- "Hamilton" is a groundbreaking Broadway show
- Musical uses hip-hop to tell historical tale, features diverse cast
(CNN)They don't call "Hamilton" "an American Musical" for nothing.
Lin-Manuel Miranda's hit Broadway show embraces the history and diversity of American culture like no musical before.
His songs blend rap, hip-hop, R&B, classic Broadway and even a little operetta to tell the story of the Caribbean-born, French- and Scottish-heritaged Alexander Hamilton, one of the founding fathers. The cast is multiethnic, including African-Americans as Aaron Burr, George Washington and Thomas Jefferson, and a Chinese-American as Hamilton's wife, Eliza. (Miranda himself is of Puerto Rican ancestry.)
And, through the fast-paced music and energetic staging, "Hamilton" tells the story of America's founding and early years, drawn from Ron Chernow's award-winning 2004 biography.
The musical was widely anticipated before its off-Broadway debut in January 2015, followed by a move to Broadway in August. Good luck getting a seat: The show is sold out until the fall.
Much of America will get its first look at "Hamilton" on Monday's Grammy Awards, and Miranda couldn't be more thrilled.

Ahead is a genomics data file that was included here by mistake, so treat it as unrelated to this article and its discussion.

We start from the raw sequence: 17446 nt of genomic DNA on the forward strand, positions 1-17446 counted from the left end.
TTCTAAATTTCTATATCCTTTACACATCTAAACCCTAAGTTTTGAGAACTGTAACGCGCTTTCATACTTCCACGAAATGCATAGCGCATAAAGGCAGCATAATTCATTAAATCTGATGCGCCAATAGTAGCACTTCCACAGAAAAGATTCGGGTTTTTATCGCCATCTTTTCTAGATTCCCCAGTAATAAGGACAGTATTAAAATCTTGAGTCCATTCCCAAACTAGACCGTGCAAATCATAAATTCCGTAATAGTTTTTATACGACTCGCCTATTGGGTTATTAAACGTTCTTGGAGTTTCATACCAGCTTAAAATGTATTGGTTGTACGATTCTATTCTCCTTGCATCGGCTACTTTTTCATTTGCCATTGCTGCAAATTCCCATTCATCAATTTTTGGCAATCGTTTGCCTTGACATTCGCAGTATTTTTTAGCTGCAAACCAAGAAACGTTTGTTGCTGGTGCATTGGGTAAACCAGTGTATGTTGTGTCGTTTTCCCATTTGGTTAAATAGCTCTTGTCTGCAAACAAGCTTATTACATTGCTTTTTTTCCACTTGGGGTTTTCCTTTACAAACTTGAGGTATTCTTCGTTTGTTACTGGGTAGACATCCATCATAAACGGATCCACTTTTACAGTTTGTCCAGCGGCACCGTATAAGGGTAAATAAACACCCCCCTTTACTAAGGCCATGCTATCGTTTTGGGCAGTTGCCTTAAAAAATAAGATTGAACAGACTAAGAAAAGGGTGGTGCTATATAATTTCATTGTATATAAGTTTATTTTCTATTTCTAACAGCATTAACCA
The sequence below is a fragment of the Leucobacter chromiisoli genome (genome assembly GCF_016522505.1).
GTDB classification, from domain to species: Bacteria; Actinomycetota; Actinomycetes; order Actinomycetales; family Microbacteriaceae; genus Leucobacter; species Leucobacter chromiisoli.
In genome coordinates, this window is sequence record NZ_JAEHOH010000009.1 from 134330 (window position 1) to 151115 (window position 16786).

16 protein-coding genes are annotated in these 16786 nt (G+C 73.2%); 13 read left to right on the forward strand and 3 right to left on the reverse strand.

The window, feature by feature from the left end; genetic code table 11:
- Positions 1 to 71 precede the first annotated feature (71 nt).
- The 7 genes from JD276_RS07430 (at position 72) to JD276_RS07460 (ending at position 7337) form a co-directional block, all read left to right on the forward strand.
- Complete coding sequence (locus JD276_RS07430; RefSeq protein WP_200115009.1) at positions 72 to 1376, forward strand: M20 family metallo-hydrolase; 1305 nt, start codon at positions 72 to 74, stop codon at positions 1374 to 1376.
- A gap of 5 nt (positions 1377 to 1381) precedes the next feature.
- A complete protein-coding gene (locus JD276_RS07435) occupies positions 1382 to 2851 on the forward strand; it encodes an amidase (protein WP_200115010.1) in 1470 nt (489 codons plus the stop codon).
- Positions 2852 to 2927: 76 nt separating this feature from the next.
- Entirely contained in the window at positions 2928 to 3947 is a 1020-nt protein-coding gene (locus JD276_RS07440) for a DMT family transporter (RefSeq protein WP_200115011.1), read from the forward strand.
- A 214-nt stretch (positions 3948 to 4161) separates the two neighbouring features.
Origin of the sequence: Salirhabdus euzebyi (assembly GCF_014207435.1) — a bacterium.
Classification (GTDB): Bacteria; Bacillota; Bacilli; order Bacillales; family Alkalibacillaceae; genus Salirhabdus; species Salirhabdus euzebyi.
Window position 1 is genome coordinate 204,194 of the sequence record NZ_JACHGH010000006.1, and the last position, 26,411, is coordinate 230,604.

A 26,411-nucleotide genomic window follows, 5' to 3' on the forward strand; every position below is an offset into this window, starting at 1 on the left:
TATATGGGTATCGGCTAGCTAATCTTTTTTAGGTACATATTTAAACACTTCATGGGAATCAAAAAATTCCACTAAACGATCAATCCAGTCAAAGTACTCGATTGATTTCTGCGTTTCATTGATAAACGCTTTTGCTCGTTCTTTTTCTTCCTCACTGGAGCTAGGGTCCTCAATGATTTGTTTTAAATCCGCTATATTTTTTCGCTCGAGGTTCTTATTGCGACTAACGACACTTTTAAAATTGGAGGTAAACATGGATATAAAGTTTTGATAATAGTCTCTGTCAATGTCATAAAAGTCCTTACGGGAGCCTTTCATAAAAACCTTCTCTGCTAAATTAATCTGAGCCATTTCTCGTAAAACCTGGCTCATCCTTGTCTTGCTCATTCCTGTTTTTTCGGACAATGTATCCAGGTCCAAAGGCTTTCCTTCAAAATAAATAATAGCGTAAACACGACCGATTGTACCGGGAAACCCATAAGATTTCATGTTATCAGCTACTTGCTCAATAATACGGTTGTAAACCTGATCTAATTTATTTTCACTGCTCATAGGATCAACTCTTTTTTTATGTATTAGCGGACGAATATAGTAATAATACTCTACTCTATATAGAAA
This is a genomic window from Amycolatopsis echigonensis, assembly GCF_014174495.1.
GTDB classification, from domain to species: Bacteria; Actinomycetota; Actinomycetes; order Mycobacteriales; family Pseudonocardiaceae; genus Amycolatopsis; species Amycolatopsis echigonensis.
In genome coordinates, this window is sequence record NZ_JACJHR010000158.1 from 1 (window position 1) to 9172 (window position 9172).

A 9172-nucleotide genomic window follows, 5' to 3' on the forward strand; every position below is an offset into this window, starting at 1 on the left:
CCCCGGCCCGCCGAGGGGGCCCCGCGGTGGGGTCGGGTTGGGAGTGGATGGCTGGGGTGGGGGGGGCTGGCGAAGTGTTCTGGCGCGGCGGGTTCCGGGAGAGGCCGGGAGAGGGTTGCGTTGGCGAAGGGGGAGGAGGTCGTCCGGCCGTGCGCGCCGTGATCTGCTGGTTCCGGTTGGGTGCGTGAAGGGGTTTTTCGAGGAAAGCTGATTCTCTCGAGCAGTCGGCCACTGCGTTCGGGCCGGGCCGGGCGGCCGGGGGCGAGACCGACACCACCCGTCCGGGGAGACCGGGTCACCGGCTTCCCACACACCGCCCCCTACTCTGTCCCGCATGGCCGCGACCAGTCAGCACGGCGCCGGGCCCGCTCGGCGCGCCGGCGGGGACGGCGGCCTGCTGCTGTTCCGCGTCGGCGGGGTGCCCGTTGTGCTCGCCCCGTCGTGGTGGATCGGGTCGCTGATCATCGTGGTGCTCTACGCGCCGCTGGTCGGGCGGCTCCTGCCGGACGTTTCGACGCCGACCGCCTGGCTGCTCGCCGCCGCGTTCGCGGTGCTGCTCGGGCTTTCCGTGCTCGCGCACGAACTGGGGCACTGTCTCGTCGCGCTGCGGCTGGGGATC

"We're going to do the opening number, scream with joy, and then celebrate the fact that we were just on the Grammys. Best night ever," he told USA Today.
What makes the show so special? Here are five reasons:
It puts rap and hip-hop center stage
Broadway is usually slow to follow musical trends. It's taken decades for rock 'n' roll to make an impact, never mind other genres.
So a show that brashly features rap battles, shoutouts to Biggie Smalls and Eminem, and a cast of color might not be the easiest sell for the, ahem, Great White Way. (The classic term refers to streetlights, incidentally.)
But Miranda, who dazzled with the salsa- and hip-hop-infused "In the Heights," has created a show steeped in both urban sound and urbanity. He's a master of both intricate rhyme and hummable melody.
"'Hamilton' is making its own resonant history by changing the language of musicals," wrote The New York Times' Ben Brantley in his rave review. "And it does so by insisting that the forms of song most frequently heard on pop radio stations in recent years -- rap, hip-hop, R&B ballads -- have both the narrative force and the emotional interiority to propel a hefty musical about long-dead white men whose solemn faces glower from the green bills in our wallets."
It's been a mainstream hit
Selling CDs is fine, but the coin of the realm these days is downloads and streams. "Hamilton" is no slacker there, either: Its songs were streamed 16 million times that first week, and the album -- which is more than two hours long -- was still in iTunes' top 25 as of February 10.
But perhaps the real indicator is recognition. Daveed Diggs, who plays Thomas Jefferson, told GQ he was recognized by a teenager -- in the Bronx.
"This, like, 17-year-old kid is crossing the street. I'm running past him, and he dropped his stuff on the ground. 'Oh my God, you're Thomas Jefferson!'" Diggs said with a laugh. "I was like, 'That's the first time anyone's ever said that to me, but yeah. I am.' And then, you know, he took a bunch of selfies, and we talked for a little while."